Should You Put Mink Oil Inside Boots?

If you have a pair of leather boots, you probably know that you can use mink oil for your boots. Mink oil is a type of oil produced from mink. It has conditioning characteristics that can soften leather very well. Therefore, people have been using mink oils for decades as a treatment for their leather shoes.

Mink oil is extracted from the fatty layer of the mink’s abdomen. Therefore, it is rich in fatty acids, unlike any other oil. Also, it will not go rancid as the fatty acids do not react with oxygen. This makes the shelf life of mink oil longer than that of other animal oils.

Using mink oil on the inside of boots is good for the short term as it conditions the inner layer. However, in the long term, mink oil has negative effects, since it accelerates the wear of the boots. Therefore, it depends on the frequency of use of mink oil. Also, the amount of oil that is applied inside the boots is important.

Advantages and disadvantages of mink oil inside leather boots

Mink oil has several benefits inside boots. However, each of these benefits can have negative consequences if not applied properly.

leather conditioning

Starting with the conditioning feature, mink oil can soften the leather. By applying a generous amount of oil to boots, you can make stiff boots softer and easier to wear. As most owners of leather boots know, leather is flexible and conforms to the foot. Leather conditioning makes it softer and quicker to form around the feet. This is why some people may use mink oil inside their boots.

To obtain the expected results, you must leave the boots for an adequate amount of time so that they fully absorb the oil. The oil will penetrate the pores of the leather filling them and thus softening the internal fibers. However, you should remove excess oil as it could lead to rotting of the leather.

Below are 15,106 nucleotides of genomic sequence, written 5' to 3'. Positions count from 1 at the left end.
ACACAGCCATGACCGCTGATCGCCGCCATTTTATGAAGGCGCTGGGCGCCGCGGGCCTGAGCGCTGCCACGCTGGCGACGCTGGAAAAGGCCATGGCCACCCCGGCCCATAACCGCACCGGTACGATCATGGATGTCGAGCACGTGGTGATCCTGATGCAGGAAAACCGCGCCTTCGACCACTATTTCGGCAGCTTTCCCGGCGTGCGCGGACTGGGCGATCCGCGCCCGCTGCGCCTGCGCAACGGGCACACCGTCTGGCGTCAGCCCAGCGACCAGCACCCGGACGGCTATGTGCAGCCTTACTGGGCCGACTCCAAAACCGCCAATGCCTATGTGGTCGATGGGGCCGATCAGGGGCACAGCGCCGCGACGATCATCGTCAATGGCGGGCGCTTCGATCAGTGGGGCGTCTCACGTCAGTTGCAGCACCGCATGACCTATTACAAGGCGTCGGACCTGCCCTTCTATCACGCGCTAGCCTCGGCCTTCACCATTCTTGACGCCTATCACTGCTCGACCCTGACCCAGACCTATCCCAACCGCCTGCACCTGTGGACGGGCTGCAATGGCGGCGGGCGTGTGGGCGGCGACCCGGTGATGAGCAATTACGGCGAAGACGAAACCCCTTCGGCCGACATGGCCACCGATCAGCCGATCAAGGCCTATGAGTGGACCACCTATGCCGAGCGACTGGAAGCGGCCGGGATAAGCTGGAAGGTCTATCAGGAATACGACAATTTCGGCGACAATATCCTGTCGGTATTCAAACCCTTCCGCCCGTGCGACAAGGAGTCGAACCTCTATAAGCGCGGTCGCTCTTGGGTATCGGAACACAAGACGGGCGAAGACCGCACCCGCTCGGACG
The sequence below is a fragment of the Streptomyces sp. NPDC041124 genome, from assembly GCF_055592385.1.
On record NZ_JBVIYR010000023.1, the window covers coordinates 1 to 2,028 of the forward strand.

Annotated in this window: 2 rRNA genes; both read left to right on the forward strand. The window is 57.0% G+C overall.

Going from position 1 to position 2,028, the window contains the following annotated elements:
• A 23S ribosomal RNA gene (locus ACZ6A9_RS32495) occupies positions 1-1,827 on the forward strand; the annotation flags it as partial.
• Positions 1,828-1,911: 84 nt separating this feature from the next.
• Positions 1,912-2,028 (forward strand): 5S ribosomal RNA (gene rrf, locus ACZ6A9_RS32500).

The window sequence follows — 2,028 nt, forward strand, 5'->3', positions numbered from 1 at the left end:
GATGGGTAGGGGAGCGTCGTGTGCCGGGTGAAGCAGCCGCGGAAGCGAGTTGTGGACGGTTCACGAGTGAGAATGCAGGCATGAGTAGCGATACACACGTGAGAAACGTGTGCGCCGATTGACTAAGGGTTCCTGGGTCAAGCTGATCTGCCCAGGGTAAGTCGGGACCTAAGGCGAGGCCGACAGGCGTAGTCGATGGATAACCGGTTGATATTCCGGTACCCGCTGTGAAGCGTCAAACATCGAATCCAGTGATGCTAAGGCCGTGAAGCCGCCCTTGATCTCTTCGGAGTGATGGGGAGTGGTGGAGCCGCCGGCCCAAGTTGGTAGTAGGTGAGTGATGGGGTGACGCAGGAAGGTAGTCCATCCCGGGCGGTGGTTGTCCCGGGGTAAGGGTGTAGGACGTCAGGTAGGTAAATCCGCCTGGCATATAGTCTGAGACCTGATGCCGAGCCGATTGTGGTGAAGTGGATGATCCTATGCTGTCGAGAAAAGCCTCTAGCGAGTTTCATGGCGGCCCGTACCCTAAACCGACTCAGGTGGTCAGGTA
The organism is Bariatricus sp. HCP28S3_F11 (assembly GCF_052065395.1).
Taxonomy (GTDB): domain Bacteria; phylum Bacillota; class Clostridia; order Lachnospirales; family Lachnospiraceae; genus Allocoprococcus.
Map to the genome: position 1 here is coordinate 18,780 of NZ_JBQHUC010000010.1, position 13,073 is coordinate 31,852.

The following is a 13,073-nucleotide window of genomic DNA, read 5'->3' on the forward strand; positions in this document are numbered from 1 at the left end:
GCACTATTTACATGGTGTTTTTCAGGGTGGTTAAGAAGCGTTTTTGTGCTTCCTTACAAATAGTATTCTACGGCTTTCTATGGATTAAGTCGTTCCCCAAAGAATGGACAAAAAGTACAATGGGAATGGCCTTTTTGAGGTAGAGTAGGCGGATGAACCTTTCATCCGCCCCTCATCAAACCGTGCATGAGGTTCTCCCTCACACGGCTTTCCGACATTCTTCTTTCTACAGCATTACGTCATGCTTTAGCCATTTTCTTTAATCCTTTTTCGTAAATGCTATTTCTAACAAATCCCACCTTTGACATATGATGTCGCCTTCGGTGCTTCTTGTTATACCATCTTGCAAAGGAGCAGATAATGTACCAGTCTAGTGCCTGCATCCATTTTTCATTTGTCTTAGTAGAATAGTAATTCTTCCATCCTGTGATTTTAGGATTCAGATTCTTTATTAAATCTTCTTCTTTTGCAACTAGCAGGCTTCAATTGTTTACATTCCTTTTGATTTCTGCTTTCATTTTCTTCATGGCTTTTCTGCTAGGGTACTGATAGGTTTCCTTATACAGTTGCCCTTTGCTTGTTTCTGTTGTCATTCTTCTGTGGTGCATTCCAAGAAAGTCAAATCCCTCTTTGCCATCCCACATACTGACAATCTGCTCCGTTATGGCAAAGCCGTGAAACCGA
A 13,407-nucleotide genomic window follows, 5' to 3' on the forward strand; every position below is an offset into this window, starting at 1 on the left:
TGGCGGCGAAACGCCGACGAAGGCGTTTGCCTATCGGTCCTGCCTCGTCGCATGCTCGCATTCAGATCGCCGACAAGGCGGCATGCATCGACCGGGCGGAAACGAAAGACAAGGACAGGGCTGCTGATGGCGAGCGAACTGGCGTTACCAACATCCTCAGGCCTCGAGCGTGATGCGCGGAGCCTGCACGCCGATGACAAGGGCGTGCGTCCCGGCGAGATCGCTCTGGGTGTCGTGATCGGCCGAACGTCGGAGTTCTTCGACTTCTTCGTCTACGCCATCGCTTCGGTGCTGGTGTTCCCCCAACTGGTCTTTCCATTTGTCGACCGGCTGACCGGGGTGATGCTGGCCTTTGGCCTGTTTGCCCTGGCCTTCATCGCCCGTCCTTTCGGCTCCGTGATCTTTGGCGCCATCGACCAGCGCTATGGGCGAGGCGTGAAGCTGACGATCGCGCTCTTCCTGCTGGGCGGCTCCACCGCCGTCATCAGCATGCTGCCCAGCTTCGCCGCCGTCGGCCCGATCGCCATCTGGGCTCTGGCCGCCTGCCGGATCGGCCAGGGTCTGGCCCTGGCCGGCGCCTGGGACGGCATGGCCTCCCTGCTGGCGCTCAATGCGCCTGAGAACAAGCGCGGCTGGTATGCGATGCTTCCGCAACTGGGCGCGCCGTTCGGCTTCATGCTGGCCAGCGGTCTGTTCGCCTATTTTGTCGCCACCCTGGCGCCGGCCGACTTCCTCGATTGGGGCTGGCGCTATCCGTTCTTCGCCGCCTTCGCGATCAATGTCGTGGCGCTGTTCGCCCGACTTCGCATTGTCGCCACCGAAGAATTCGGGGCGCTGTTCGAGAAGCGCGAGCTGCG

On the other hand, while mink oil will soften the boots, it is difficult to remove excess oil from the inside. Excess oil inside can lead to rot. Also, too much softness on the inside of the boots can cause them to wear out faster.

water-resistant layer

The layer that mink oil creates by filling the pores will lock in moisture. Mink oil is a thick oil that can resist water, thus protecting boots from moisture. Whenever water seeps into the inside of your boots, the leather will not be affected as it has a waterproof coating.

However, the excess oil in the leather locks the moisture inside the pores and this leads to rot. Therefore, an adequate amount of mink oil protects the leather against water, while too much oil damages it.

Most people don’t really like to protect the inside of their boots from water. This is simply because this inner side is not normally subject to water like the outer parts.

Pro Tips for Applying Mink Oil Inside Boots

So, as you can see, mink oil has a huge advantage over leather boots. Also, you can use it on any leather shoes. This includes oil-tanned and smooth-finished boots. However, you should be careful about the following points.

Leave your boots in the sun for an hour or two after oil application. This helps the leather absorb oil quickly. If you don’t live in a place where the heat of the sun is available, you can use a hair dryer.

Use a dry cloth to remove excess oil from the inside of the boots. . Also, it is better to use a brush when applying the oil instead of just pouring some oil on it. This offers better distribution on the inner side and won’t leave too much excess oil behind.

Many people have always complained that mink oil changes the color of their leather shoes. So when applying oil to the inside, make sure you don’t get excess oil on the top of the boots . Unless you don’t mind a degree or two of darker color tones, never put mink oil on the outside parts.

Another important consideration is the mink oil on the soles. Mink oil will soften the soles and therefore they will wear out quickly. Also, the bottom of the shoes will become sticky and collect dirt. Therefore, make sure that the oil never reaches the soles.


Mink oil is a favorite of many leather boot owners. Its conditioning characteristic is superior to any other alternative. Whether you apply it to the outer sides of the boots or inside them, don’t overdo it.

For application inside boots, you must have a reason to do so. Unless you need to soften the leather on the inside, regular oiling is not necessary.

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